Stephen Cottrell offers some reflections on a momentous ten days
The death of Her Majesty The Queen fell on 8 September, the Feast of the Nativity of Our Lady. As Her Majesty was being called to her eternal reward so the church throughout the world was remembering the birth of she who was to become the bearer of God himself. In Luke Chapter 1 we read of Mary’s visit to Elizabeth and Elizabeth’s recognition of the Mother of the Saviour concludes, at verse 41 with the acclamation ‘And blessed is she who believed that there would be a fulfilment of what was spoken to her by the Lord’.
It’s a line my mind immediately went to when I heard of the Queen’s death. Her Late Majesty was undoubtedly someone who placed her hope and trust in the promises spoken to her by her Lord. She was not only the Supreme Governor of the Church of England, but also one of the most effective witnesses to the Christian faith. Her Christianity, it seemed to me was worn not so much on her sleeve, but in her heart. Prayer, the Scriptures and worship were foundational to the way she lived. Alongside this, one might observe that over 70 years on the throne, with the falling away of much that was once unquestioned in our society, the challenging of deference, the greater public scrutiny meant that, in the pragmatic way that constitutional monarchy encapsulates, we saw the Queen’s understanding of her role as one of service to her peoples become ever more explicit.
Much will be written over such things and the events of the 10 days of mourning leading to the State Funeral will be analysed by theologians, anthropologists, historians and the like. However several things struck me.
Firstly the genuine sorrow at the death of the Queen drew people together. That’s perhaps not a surprise, for many who didn’t even meet her, there was a feeling of familiarity of knowing her. She was part of our families, part of our lives, and so we grieve and our other losses and griefs are once again brought to the surface. But more than that we have, in recent years, been so fragmented and divided as a nation and as peoples that with the Queen’s death we began to see a reflection on what we could be like, even once were like. For in this life, in this archetype, we saw something that was genuinely good. Perhaps we saw a moral life, or one in which the foundation and articulation of service over personality, duty over gain, kindness over disparagement, has been so at odds with other forms of leadership we have seen. It was a point powerfully made by Archbishop Justin in his funeral sermon: ‘People of loving service are rare in any walk of life. Leaders of loving service are still rarer. But in all cases those who serve will be loved and remembered when those who cling to power and privileges are long forgotten.’
From the well-spring of her faith, the Queen was able to offer us a pattern of leadership in both her living and dying that was not only centred on Christ, but encouraged our ‘better angels.’
Then, as is not uncommon, people turned to the Church. Parishes, Cathedrals, Chaplaincies responded swiftly and well, services were organised, churches opened, candles lit, condolence books signed. Indeed one central London shrine, as far as I could tell, seemed to have requiems on the hour – each in a different set of black vestments! But of course, the liminal spaces that church buildings are, the pastoral ministry of clergy and laity visible in their communities is still looked to, needed and appreciated.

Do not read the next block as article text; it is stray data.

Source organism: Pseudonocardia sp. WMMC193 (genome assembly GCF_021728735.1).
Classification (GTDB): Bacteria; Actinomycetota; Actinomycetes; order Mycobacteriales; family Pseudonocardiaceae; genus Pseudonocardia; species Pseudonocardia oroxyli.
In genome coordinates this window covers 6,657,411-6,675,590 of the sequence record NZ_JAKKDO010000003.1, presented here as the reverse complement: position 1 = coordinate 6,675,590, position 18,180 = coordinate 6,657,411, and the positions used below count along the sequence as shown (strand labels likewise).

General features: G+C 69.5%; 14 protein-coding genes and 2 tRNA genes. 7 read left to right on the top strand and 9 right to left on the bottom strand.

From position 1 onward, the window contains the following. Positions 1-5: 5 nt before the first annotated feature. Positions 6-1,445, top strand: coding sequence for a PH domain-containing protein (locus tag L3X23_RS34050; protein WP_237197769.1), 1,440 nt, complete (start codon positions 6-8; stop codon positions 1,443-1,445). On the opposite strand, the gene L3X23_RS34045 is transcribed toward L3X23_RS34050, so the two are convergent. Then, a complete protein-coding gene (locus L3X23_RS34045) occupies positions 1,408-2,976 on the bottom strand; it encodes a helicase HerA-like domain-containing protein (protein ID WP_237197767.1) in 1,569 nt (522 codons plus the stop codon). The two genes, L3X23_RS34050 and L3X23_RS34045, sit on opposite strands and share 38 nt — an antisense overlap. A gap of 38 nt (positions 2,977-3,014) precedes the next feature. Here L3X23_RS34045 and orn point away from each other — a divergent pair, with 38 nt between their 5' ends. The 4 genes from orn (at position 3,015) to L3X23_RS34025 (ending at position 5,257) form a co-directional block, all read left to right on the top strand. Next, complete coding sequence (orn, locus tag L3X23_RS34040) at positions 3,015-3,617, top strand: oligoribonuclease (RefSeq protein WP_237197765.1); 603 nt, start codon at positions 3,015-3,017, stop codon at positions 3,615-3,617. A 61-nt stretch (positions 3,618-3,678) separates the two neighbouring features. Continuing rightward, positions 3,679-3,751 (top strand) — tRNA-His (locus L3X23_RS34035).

The power of ritual and ritualised behaviour became increasingly obvious. We are a nation that likes its rituals, from the armed services, to the heralds, the Earl Marshall and Lord Chamberlain, to those who came to observe and those who queued. The Queue snaking through London, became a type of pilgrimage, Chaucer came to life before us as an extraordinary diversity of all sorts and conditions of individuals came to pay their respects at the Lying in State.
Finally, the liturgy of farewell and commendation, beginning in Scotland, moving to Westminster, the Abbey and Windsor was powerful at so many levels. The sheer beauty of the worship of God was seen in the solemnity, the power of music and words carefully crafted through which the proclamation of the hope of the resurrection was explicit. Given the power of Royal weddings and funerals to shape the pastoral offices in our own parishes and places, there will be much in these liturgies that those in the Catholic tradition will wish to further encourage. The haunting power of the Kontakion in Windsor, or the clear nature of the Commendation in Westminster, together with the very straightforward way in which prayer was offered for the soul of the Queen, dare I say, represents a further welcome evolution in what we might call State liturgy.
And so I know as we continue to pray for the repose of the soul of Her Late Majesty, so our prayers are offered too for our new King. His Majesty has spoken of his own faith with confidence and conviction and in the way in which his role as Supreme Governor also enables the creation of space for all denominations and all faiths in the pluralism of our nation. This is undoubtedly for the good of all faith communities and once again begins to show us how our monarchy has through both continuity and change the power to speak deeply to the place of faith in the public square and the continued importance of the Church of England in the life our nation.
The Most Rev and Rt Hon Stephen Cottrell is the Archbishop of York.